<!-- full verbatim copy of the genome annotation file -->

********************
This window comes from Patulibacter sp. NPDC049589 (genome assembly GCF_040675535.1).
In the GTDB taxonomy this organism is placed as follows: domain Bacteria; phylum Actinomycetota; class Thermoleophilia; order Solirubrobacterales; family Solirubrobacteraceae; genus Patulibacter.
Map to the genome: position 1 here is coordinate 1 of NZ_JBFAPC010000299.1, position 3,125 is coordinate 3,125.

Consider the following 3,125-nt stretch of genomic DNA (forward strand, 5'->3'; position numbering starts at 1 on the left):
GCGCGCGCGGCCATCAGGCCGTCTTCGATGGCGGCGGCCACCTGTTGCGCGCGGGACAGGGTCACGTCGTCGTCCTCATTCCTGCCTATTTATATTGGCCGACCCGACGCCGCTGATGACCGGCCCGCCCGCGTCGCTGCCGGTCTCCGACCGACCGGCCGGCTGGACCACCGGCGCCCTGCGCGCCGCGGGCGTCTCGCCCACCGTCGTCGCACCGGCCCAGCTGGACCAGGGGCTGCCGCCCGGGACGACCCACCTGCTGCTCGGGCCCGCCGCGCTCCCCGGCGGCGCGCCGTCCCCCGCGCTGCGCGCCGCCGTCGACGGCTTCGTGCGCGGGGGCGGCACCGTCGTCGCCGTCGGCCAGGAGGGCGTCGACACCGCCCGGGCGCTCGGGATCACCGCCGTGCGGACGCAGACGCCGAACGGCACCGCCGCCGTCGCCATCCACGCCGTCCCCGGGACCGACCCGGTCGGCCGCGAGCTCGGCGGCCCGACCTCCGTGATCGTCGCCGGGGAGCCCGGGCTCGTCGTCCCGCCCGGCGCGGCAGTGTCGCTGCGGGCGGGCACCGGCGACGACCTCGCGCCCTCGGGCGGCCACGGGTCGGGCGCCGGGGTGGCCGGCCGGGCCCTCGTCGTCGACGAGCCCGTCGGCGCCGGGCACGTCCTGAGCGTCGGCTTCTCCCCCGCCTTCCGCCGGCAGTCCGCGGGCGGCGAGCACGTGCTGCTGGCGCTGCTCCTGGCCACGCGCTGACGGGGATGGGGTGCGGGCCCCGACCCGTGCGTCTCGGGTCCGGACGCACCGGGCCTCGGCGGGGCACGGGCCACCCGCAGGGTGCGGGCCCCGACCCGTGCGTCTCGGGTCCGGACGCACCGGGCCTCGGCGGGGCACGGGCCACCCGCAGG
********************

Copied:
This window comes from Patulibacter sp. NPDC049589 (genome assembly GCF_040675535.1).
In the GTDB taxonomy this organism is placed as follows: domain Bacteria; phylum Actinomycetota; class Thermoleophilia; order Solirubrobacterales; family Solirubrobacteraceae; genus Patulibacter.
Map to the genome: position 1 here is coordinate 1 of NZ_JBFAPC010000299.1, position 3,125 is coordinate 3,125.

Consider the following 3,125-nt stretch of genomic DNA (forward strand, 5'->3'; position numbering starts at 1 on the left):
GCGCGCGCGGCCATCAGGCCGTCTTCGATGGCGGCGGCCACCTGTTGCGCGCGGGACAGGGTCACGTCGTCGTCCTCATTCCTGCCTATTTATATTGGCCGACCCGACGCCGCTGATGACCGGCCCGCCCGCGTCGCTGCCGGTCTCCGACCGACCGGCCGGCTGGACCACCGGCGCCCTGCGCGCCGCGGGCGTCTCGCCCACCGTCGTCGCACCGGCCCAGCTGGACCAGGGGCTGCCGCCCGGGACGACCCACCTGCTGCTCGGGCCCGCCGCGCTCCCCGGCGGCGCGCCGTCCCCCGCGCTGCGCGCCGCCGTCGACGGCTTCGTGCGCGGGGGCGGCACCGTCGTCGCCGTCGGCCAGGAGGGCGTCGACACCGCCCGGGCGCTCGGGATCACCGCCGTGCGGACGCAGACGCCGAACGGCACCGCCGCCGTCGCCATCCACGCCGTCCCCGGGACCGACCCGGTCGGCCGCGAGCTCGGCGGCCCGACCTCCGTGATCGTCGCCGGGGAGCCCGGGCTCGTCGTCCCGCCCGGCGCGGCAGTGTCGCTGCGGGCGGGCACCGGCGACGACCTCGCGCCCTCGGGCGGCCACGGGTCGGGCGCCGGGGTGGCCGGCCGGGCCCTCGTCGTCGACGAGCCCGTCGGCGCCGGGCACGTCCTGAGCGTCGGCTTCTCCCCCGCCTTCCGCCGGCAGTCCGCGGGCGGCGAGCACGTGCTGCTGGCGCTGCTCCTGGCCACGCGCTGACGGGGATGGGGTGCGGGCCCCGACCCGTGCGTCTCGGGTCCGGACGCACCGGGCCTCGGCGGGGCACGGGCCACCCGCAGGGTGCGGGCCCCGACCCGTGCGTCTCGGGTCCGGACGCACCGGGCCTCGGCGGGGCACGGGCCACCCGCAGG